Good luck with your writing! I’m enjoying my first IWSG bloghop :)

    • Thanks, Emmy! Agents seem to think all we want is to make millions of $. Most writers I know–just not true. We want to pay our bills. Why don’t agents get that? I know the answer–they want to get rich and need that one-in-a-million genius writer to do it.

      Sigh. Just ain’t me and that’s OK.

  4. Hi Jacqui, welcome to the ISWG. I am one of the co-hosts this month. I think we all want to find a fab agent and be published and earn oodles of money. But as you said above, it just doesn’t happen for most of us. I tried the traditional route for my memoir and ended up self-publishing. I don’t think I’m one of the self-pubbed authors you describe in your post. I paid editors, had my book professionally designed and am proud of the end result. And I do think the stigma of self-publishing is lifting a wee bit.

  5. Hi Jacqui. I find it interesting that when people think of self publishing the first thing they say is poor editing. Which may be true to some degree however I have read many big name authors who still have editing issues in their novels. So I wonder why it is such a stigma with self-publishing? I give kudos to all self-publishers (of which I’m one) who put their stuff out there, whether it is perfect or not. I too tried the Traditional Publishing route and actually I pulled my first book from one to self-publish. I am thrilled I chose this route. I wish you the best on your journey.

    • And it is a journey. Sometimes, I feel like I’d have a better chance of hitting the Sahara during a rainstorm than getting my book written/edited/published. Patience and I aren’t normally on speaking terms. I’m learning, though.

      • Too cute. Yes learning patience is a requirement in the world of writing, editing, publishing. Which is probably why I self published, I wanted something to happen now not later. Good luck with learning to speak with your patience. :)

  6. I am not a published author, so you can take this comment with a grain of salt. I have read the blogs of many people who are published and trying to get published. The truth is that the nature of publishing is changing. I worked at a publishing house in New York back in the early 90s when publishing was still Prime. It isn’t Prime anymore. Small publishers are closing shop. Bookstores (and I am talking the Big Ones) are having difficulty staying in business, let alone the small ones. E-Books are becoming more popular sidelining the volume of printed books. Only the large publishers are able to stay in business and they are hesitant to take on new authors. Instead they are sticking with the Tried and True.

    I agree with many of the other people who have commented. I think the stigma regarding self publishing is lifting. The reason is that the nature of publishing itself is changing. There will always be printed books, but the the E-book is going to become more prevalent. Self-publishing is going to outpace traditional publishing. In fact, I think it already has. What is going to separate the wheat from the chaff in the arena of self pub is the person who knows how to do it well.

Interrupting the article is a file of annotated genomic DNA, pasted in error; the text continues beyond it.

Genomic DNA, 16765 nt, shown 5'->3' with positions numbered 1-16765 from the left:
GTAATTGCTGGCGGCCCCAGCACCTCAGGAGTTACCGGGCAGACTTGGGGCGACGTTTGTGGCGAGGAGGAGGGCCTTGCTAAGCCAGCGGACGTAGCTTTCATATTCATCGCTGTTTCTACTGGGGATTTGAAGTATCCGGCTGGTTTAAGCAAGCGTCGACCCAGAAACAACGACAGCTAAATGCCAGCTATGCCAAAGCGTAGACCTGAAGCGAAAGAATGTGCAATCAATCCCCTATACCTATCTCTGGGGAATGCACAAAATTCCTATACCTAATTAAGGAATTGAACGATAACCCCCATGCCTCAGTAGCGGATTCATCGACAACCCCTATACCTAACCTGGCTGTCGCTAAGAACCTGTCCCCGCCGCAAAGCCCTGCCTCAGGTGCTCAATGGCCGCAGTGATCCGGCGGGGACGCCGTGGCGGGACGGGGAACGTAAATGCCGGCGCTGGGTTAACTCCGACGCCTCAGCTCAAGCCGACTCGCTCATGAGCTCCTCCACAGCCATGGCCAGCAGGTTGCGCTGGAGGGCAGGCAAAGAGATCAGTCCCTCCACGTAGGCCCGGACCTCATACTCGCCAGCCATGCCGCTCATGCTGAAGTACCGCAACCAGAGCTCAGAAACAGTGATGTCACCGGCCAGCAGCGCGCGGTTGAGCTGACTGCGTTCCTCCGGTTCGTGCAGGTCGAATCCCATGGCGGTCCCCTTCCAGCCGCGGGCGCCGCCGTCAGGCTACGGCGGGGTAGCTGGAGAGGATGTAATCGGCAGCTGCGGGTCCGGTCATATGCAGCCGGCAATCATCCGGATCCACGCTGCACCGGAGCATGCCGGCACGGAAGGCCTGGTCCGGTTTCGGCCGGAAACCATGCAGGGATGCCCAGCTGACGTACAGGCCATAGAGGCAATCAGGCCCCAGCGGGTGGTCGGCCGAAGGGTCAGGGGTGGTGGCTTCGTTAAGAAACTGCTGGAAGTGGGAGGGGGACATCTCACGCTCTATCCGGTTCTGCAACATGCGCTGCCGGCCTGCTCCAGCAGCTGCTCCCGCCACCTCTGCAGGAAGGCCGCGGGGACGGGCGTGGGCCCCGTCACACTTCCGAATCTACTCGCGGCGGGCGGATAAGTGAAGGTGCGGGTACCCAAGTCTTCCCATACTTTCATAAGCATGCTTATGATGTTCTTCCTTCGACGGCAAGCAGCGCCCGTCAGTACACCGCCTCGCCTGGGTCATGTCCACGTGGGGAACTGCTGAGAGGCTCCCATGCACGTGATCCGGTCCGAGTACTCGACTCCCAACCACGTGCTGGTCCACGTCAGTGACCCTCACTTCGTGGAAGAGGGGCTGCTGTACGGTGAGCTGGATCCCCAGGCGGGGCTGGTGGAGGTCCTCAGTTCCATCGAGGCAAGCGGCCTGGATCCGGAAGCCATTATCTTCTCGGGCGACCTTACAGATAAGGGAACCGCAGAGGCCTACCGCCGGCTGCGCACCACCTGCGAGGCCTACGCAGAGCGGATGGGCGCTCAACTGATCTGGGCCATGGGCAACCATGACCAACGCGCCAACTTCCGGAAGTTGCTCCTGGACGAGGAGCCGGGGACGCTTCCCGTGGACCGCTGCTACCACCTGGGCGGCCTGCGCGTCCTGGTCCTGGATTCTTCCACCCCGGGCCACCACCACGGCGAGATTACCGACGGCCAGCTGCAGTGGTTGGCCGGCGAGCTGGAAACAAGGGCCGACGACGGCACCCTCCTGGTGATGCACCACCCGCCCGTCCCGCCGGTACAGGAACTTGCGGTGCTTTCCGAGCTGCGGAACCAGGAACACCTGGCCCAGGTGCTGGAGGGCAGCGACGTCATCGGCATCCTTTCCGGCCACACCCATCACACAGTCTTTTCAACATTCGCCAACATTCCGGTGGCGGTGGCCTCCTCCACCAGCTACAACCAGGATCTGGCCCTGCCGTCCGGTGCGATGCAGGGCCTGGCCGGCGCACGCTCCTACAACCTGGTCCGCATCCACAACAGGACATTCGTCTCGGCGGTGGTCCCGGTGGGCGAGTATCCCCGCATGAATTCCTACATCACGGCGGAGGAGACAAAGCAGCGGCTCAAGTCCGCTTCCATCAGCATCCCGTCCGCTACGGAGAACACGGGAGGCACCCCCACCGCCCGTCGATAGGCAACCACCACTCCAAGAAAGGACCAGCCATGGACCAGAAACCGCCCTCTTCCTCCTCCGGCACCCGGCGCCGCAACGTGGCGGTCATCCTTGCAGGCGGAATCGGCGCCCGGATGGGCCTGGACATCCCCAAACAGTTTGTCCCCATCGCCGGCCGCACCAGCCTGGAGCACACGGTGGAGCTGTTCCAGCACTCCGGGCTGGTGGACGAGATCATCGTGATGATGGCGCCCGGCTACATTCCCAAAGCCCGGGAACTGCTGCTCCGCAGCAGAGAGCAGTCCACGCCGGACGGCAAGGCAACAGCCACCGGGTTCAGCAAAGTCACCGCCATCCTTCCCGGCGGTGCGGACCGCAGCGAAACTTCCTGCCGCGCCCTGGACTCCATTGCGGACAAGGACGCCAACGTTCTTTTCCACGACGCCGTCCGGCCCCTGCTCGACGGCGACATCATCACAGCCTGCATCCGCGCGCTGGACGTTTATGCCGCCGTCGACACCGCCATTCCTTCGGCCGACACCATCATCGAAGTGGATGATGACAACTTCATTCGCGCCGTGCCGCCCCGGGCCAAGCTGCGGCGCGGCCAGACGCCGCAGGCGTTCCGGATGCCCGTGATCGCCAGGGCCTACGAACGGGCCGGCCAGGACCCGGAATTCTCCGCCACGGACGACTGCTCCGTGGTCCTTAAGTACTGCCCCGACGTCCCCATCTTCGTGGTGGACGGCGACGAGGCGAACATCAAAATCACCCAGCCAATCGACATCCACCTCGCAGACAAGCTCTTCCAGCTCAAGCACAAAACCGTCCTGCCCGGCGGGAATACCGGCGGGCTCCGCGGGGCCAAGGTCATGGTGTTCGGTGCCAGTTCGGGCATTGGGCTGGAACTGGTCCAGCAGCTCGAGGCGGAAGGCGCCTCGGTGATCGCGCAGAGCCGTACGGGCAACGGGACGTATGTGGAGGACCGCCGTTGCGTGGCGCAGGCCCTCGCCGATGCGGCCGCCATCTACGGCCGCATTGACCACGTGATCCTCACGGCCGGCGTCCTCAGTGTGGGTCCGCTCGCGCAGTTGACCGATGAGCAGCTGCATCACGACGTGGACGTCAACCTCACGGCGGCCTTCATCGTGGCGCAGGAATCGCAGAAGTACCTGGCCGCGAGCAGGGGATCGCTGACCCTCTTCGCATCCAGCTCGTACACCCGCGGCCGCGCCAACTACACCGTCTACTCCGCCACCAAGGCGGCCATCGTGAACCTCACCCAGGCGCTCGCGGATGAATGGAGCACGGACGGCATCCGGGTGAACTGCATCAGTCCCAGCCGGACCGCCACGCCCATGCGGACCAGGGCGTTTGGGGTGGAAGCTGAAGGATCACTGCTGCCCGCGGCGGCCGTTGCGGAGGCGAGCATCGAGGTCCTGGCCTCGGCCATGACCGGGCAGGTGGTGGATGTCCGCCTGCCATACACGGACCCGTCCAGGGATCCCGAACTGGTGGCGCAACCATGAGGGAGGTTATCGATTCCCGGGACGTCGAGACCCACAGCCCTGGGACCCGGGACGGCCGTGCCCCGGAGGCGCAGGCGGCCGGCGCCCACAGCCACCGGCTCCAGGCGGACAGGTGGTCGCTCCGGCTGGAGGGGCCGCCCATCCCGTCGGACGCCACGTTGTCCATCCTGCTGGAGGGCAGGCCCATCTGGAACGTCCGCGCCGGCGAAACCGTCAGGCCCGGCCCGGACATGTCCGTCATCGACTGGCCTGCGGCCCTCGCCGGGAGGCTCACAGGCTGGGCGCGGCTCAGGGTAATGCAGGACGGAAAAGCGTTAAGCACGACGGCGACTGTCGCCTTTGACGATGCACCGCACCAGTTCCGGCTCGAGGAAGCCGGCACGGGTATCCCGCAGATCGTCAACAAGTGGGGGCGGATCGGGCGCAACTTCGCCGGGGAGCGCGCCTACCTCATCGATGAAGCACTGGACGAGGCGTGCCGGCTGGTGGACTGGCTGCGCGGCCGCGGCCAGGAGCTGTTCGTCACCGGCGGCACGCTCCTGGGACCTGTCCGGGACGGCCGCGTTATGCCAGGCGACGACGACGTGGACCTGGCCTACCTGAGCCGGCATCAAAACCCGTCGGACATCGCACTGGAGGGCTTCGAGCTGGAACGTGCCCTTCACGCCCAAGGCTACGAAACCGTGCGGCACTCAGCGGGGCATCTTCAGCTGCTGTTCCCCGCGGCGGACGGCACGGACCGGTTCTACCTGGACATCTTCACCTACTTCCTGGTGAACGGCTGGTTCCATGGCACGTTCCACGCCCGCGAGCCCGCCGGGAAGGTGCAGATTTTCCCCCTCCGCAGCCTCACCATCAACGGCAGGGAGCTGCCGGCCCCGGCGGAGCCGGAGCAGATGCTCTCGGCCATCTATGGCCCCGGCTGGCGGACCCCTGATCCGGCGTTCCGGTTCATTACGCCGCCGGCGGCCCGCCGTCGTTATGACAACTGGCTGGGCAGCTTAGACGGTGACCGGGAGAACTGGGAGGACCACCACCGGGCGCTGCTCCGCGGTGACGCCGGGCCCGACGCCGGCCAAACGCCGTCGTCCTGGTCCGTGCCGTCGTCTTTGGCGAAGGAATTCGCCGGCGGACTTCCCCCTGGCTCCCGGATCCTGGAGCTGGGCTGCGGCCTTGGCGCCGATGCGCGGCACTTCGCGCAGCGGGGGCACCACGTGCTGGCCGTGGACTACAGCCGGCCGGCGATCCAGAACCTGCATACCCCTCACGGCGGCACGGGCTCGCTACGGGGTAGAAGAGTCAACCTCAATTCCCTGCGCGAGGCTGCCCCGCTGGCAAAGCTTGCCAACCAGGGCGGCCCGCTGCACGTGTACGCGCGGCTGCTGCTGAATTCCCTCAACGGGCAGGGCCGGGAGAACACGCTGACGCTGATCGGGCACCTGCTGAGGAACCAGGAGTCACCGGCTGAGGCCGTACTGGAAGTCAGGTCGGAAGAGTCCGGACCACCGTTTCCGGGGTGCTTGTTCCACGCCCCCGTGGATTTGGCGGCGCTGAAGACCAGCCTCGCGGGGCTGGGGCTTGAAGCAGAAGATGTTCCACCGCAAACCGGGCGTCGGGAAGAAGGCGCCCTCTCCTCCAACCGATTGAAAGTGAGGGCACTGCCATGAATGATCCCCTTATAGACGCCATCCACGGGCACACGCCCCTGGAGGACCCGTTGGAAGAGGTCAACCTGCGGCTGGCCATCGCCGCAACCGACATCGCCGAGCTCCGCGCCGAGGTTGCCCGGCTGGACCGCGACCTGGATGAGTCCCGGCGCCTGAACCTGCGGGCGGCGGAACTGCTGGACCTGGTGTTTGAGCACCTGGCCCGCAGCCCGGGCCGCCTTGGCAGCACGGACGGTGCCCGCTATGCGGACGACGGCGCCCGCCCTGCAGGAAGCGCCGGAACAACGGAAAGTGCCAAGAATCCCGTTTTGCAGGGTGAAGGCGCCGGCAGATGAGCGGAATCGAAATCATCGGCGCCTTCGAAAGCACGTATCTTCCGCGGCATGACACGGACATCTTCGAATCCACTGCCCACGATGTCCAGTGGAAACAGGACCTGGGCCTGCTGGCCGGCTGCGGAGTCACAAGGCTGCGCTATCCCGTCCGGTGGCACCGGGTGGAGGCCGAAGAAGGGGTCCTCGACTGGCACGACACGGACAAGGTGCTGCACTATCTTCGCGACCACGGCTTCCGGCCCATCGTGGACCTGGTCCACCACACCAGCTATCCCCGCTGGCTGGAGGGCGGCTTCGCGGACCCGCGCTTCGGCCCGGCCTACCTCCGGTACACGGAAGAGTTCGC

• I think that’s a perfect summary. Logically, there is no stigma to self-pubbing because publishers aren’t looking for a whole lot of authors (per your Tried and True comment). So we-all must mentally buck up and move on and publish (but do it well).

  7. I really think the self-publishing stigma comes from the agents and publishing houses themselves, Jacqui. It’s really worth their while to discourage self-publishing because it is in direct competition with their ‘business’. If the self-pub industry keeps heading the way it is, why will we need publishing houses and agents?

    I agree with Maggie’s comment about ‘big name’ authors who have editing issues with their novels. I’m often finding typos and missing words in bestsellers and I wonder how many hands and eyes the book has passed through before it’s come to me.

    Having been traditionally published and self-published – I’d go with self-publishing any day ;)

    • I love hearing that from you Dianne: You’ve tried both and like self-pub better. There are so many stories of great authors–who went traditional and jumped ship–who are better off professionally and financially by self-pubbing.

  8. I just listened to a very good Anne Rice video on youtube. She said don’t worry about going indie. Publishers are scanning indie books looking for the great ones. Don’t worry about what anyone else says.

    • But what the h*** does that mean? It’s more of a lottery–that your mss hits the desk of an agent who’s looking for that type of mss. It makes me cranky just thinking of the odds of that happening.

      • I take it to mean that just because you’re self publishing doesn’t mean you do everything by yourself or on the cheap, it means you keep control and take responsibility for calling in experts where needed – so you consider carefully whether you should pay for a professional editor, a professional proofreader and professional cover design. The power remains in your hands, but you take extra care to do all the things that a publisher would do for your work.
        But polishing your work as much as you can and putting it straight out to readers can make it easier than landing on the desk of the agent/publisher who’s willing to take it on – if your work is good enough, and you make the effort to get it out there, you have a good chance of succeeding. For a couple of authors who’ve gone the indie route and been very successful with it, look up Linda Gillard and Elle Casey :)